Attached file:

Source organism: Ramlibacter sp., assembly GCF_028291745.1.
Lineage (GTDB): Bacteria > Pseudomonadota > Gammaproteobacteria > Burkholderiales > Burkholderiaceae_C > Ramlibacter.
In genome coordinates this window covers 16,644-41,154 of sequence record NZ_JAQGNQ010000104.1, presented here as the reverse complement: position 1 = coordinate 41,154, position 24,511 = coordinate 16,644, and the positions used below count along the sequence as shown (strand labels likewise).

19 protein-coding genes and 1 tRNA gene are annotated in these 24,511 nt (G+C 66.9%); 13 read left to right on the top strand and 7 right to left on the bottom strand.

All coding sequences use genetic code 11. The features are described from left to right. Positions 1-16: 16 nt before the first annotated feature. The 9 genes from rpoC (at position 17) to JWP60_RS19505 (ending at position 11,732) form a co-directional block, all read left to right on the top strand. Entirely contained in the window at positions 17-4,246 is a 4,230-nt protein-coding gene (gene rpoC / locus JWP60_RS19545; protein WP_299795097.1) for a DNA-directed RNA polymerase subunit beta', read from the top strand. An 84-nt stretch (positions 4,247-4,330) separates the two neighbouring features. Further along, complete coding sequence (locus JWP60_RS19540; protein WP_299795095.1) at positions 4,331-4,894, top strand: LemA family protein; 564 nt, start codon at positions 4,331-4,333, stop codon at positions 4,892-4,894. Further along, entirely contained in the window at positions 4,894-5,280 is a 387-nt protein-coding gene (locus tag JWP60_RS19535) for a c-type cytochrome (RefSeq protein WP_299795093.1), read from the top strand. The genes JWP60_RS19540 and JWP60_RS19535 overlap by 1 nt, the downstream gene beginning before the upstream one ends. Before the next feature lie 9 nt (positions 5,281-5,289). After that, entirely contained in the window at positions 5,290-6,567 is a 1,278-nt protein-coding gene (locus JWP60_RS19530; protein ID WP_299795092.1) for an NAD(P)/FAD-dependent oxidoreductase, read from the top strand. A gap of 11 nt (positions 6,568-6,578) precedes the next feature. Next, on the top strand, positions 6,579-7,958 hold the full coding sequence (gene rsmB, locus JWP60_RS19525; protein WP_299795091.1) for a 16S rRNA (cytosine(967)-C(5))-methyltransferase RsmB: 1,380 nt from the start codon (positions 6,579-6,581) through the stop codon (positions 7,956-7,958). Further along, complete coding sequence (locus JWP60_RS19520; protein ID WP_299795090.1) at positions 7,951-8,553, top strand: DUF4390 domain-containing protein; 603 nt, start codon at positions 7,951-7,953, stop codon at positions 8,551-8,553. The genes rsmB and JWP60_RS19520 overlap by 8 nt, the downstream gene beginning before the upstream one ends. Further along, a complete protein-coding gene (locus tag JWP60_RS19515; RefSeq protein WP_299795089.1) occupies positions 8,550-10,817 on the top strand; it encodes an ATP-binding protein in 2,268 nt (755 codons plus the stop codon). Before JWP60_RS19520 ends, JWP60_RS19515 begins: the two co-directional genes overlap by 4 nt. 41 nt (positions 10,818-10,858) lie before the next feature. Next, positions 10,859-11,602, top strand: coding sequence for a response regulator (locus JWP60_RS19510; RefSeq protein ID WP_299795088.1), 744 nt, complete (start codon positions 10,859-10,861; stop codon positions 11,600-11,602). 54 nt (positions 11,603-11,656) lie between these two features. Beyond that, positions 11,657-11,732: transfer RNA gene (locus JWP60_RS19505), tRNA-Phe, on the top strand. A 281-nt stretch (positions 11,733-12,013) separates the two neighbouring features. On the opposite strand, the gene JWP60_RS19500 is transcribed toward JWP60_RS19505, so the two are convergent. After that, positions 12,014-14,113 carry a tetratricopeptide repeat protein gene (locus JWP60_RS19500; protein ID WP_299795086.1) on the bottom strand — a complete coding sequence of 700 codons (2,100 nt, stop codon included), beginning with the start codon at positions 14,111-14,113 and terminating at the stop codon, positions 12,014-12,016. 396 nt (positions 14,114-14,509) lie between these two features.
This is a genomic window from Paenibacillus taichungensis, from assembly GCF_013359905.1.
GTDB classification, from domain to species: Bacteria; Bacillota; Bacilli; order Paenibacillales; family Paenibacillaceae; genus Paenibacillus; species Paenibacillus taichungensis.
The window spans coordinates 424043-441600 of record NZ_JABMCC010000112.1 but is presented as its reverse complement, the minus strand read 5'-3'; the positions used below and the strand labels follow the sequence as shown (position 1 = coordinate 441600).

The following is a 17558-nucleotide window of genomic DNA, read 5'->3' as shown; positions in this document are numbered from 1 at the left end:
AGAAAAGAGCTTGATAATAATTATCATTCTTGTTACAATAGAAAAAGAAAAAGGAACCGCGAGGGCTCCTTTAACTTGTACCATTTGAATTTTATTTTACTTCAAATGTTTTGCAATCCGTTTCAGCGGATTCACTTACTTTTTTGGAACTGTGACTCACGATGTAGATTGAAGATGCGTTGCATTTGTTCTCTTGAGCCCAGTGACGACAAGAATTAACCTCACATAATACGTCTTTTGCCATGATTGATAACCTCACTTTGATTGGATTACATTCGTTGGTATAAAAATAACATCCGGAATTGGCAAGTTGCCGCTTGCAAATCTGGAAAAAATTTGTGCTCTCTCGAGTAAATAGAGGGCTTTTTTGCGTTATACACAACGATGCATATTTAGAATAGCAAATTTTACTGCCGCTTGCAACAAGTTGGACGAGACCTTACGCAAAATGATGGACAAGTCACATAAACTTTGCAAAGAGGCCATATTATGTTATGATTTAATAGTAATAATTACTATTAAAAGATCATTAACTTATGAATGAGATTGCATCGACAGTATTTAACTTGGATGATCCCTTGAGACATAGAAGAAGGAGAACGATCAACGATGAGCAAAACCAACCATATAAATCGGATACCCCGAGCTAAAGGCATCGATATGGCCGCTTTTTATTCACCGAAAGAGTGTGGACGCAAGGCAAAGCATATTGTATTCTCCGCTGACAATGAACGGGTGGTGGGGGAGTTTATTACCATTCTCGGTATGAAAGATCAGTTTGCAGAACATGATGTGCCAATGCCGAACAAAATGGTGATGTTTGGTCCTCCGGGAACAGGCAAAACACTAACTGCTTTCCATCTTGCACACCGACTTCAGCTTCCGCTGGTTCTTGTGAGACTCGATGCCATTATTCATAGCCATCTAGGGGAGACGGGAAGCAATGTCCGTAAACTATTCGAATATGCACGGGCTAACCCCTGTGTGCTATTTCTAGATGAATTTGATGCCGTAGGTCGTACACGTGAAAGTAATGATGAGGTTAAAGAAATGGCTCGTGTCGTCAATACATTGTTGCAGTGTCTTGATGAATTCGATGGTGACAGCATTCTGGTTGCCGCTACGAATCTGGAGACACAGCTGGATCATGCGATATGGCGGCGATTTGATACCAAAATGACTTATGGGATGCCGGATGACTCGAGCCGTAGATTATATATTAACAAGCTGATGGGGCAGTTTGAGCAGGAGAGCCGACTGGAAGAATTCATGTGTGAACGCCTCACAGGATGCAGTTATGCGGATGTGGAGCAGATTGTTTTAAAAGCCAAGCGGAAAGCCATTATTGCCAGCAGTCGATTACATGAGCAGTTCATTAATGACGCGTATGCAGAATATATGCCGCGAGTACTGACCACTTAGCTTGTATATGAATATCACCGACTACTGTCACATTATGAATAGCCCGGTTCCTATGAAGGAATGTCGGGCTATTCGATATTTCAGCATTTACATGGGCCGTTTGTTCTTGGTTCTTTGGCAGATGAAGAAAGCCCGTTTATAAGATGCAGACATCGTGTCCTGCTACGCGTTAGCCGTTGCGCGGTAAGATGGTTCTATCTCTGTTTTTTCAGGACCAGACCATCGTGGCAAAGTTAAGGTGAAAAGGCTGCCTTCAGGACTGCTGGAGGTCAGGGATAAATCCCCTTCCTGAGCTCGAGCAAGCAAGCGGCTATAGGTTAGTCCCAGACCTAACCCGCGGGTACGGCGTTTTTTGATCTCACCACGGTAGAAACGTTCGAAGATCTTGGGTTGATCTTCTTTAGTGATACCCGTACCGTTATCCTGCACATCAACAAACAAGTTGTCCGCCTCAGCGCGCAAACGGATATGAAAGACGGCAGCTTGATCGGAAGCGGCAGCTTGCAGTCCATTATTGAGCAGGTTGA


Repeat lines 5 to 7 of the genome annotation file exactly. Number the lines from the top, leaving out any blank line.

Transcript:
All coding sequences use genetic code 11. The features are described from left to right. Positions 1-16: 16 nt before the first annotated feature. The 9 genes from rpoC (at position 17) to JWP60_RS19505 (ending at position 11,732) form a co-directional block, all read left to right on the top strand. Entirely contained in the window at positions 17-4,246 is a 4,230-nt protein-coding gene (gene rpoC / locus JWP60_RS19545; protein WP_299795097.1) for a DNA-directed RNA polymerase subunit beta', read from the top strand. An 84-nt stretch (positions 4,247-4,330) separates the two neighbouring features. Further along, complete coding sequence (locus JWP60_RS19540; protein WP_299795095.1) at positions 4,331-4,894, top strand: LemA family protein; 564 nt, start codon at positions 4,331-4,333, stop codon at positions 4,892-4,894. Further along, entirely contained in the window at positions 4,894-5,280 is a 387-nt protein-coding gene (locus tag JWP60_RS19535) for a c-type cytochrome (RefSeq protein WP_299795093.1), read from the top strand. The genes JWP60_RS19540 and JWP60_RS19535 overlap by 1 nt, the downstream gene beginning before the upstream one ends. Before the next feature lie 9 nt (positions 5,281-5,289). After that, entirely contained in the window at positions 5,290-6,567 is a 1,278-nt protein-coding gene (locus JWP60_RS19530; protein ID WP_299795092.1) for an NAD(P)/FAD-dependent oxidoreductase, read from the top strand. A gap of 11 nt (positions 6,568-6,578) precedes the next feature. Next, on the top strand, positions 6,579-7,958 hold the full coding sequence (gene rsmB, locus JWP60_RS19525; protein WP_299795091.1) for a 16S rRNA (cytosine(967)-C(5))-methyltransferase RsmB: 1,380 nt from the start codon (positions 6,579-6,581) through the stop codon (positions 7,956-7,958). Further along, complete coding sequence (locus JWP60_RS19520; protein ID WP_299795090.1) at positions 7,951-8,553, top strand: DUF4390 domain-containing protein; 603 nt, start codon at positions 7,951-7,953, stop codon at positions 8,551-8,553. The genes rsmB and JWP60_RS19520 overlap by 8 nt, the downstream gene beginning before the upstream one ends. Further along, a complete protein-coding gene (locus tag JWP60_RS19515; RefSeq protein WP_299795089.1) occupies positions 8,550-10,817 on the top strand; it encodes an ATP-binding protein in 2,268 nt (755 codons plus the stop codon). Before JWP60_RS19520 ends, JWP60_RS19515 begins: the two co-directional genes overlap by 4 nt. 41 nt (positions 10,818-10,858) lie before the next feature. Next, positions 10,859-11,602, top strand: coding sequence for a response regulator (locus JWP60_RS19510; RefSeq protein ID WP_299795088.1), 744 nt, complete (start codon positions 10,859-10,861; stop codon positions 11,600-11,602). 54 nt (positions 11,603-11,656) lie between these two features. Beyond that, positions 11,657-11,732: transfer RNA gene (locus JWP60_RS19505), tRNA-Phe, on the top strand. A 281-nt stretch (positions 11,733-12,013) separates the two neighbouring features. On the opposite strand, the gene JWP60_RS19500 is transcribed toward JWP60_RS19505, so the two are convergent. After that, positions 12,014-14,113 carry a tetratricopeptide repeat protein gene (locus JWP60_RS19500; protein ID WP_299795086.1) on the bottom strand — a complete coding sequence of 700 codons (2,100 nt, stop codon included), beginning with the start codon at positions 14,111-14,113 and terminating at the stop codon, positions 12,014-12,016. 396 nt (positions 14,114-14,509) lie between these two features.
This is a genomic window from Paenibacillus taichungensis, from assembly GCF_013359905.1.
GTDB classification, from domain to species: Bacteria; Bacillota; Bacilli; order Paenibacillales; family Paenibacillaceae; genus Paenibacillus; species Paenibacillus taichungensis.